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Draft report

Voluntary Indigenous identifier (VII) Framework: a framework for the collection, release, use and publication of VII data

Draft for consultation
Data collection platforms Data protection Health data Electronic health records First Peoples health Australia

The Framework for the Collection, Release, Use and Publication of Voluntary Indigenous Identifier Data (VII Data Framework) is a set of guidelines that direct how VII data is collected and used.

Since 2002, Aboriginal and Torres Strait Islander people have been able to have their status recorded confidentially on a database called the Voluntary Indigenous Identifier (VII). By October 2019, 599,000 people had enrolled on the VII database.

Key points:

  • Data from the VII is used to produce a range of statistics on Aboriginal and Torres Strait Islander people’s use of Medicare. This data informs Indigenous health policy and expenditure, and is reported in a range of publications including those which monitor progress towards closing the gap in health outcomes between Aboriginal and Torres Strait Islander people and non-Indigenous Australians. As the majority of primary health care services delivered in Australia attract Medicare billing, data generated using the VII can also be used to infer overall access to primary health care among Indigenous Australians as compared to the non-Indigenous population.
  • Not all health services delivered to Aboriginal and Torres Strait Islander people are recorded in the Medicare database. Services that are not eligible for a Medicare benefit, such as those delivered in a State or Territory funded service, in a correctional institution or some private hospital services, are not represented in Medicare data.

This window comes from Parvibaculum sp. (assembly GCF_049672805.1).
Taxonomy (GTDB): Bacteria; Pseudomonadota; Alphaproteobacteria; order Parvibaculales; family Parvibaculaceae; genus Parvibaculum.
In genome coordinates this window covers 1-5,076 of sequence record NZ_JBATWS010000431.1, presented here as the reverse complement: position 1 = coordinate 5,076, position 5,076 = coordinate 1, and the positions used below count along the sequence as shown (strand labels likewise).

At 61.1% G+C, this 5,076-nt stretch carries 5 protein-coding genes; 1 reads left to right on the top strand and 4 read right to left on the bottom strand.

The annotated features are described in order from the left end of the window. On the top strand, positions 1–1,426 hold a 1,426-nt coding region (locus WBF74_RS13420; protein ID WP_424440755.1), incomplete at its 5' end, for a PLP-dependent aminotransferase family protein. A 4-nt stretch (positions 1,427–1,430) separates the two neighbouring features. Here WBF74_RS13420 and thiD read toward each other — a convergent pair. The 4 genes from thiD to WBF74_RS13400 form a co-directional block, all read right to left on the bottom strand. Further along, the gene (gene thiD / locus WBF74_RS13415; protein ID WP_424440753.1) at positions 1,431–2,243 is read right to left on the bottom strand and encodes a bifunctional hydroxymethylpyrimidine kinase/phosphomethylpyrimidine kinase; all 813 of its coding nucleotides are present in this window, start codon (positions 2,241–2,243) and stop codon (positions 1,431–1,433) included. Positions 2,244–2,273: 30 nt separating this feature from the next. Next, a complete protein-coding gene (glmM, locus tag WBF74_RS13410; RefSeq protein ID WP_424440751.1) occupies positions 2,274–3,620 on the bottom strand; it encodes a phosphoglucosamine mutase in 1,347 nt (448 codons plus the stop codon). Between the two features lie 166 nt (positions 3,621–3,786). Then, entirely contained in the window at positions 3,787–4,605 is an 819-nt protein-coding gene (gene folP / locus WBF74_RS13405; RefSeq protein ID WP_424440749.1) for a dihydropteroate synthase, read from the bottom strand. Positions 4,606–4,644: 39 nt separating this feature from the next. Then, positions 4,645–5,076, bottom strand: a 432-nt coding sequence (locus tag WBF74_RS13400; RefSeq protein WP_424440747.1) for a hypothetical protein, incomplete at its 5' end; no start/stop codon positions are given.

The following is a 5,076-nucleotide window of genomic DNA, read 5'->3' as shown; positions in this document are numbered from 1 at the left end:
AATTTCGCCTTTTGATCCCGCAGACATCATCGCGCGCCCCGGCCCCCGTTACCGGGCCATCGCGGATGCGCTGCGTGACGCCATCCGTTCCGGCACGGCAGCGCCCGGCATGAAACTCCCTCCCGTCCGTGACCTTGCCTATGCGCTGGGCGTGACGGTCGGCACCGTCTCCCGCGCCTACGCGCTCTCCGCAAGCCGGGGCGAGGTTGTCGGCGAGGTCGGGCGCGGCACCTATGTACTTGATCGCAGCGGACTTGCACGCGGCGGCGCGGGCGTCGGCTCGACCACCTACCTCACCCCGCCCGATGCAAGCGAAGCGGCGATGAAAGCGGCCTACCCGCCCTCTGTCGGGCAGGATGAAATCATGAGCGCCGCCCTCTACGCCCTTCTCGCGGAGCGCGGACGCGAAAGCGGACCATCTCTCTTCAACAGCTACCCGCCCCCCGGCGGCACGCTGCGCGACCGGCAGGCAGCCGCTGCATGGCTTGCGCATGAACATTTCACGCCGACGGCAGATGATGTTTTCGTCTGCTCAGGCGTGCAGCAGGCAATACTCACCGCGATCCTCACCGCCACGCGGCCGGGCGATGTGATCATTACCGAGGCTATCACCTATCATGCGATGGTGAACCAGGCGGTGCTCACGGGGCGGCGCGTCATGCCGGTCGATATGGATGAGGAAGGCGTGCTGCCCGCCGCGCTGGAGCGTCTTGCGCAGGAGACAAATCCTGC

• VII data access will only be granted for a stated purpose and cannot be used, shared or published for any other purpose. All requests for VII data that is not contained in the annual statistical report are considered under the Department’s Data Access and Release Policy and assessed through the Data Request Assessment Panel process.
  • Medicare data should be interpreted in light of differing levels of access by patients to the Medicare system. Medicare use decreases in more remote areas, which is probably in part due to the generally lower availability of primary health care services in more remote areas and the greater costs involved in accessing those services that are available. While the majority of Aboriginal and Torres Strait Islander people live in major cities or regional areas, a greater proportion of Indigenous than non-Indigenous Australians live in remote and very remote areas.

This document is intended for data users and potential data users to set out the rules and principles used by the Department when making decisions about the collection, release, use and publication of VII data. It also sets out the legal and ethical obligations for data users, and provides information about the quality of VII data and estimates of Medicare data produced using the VII.

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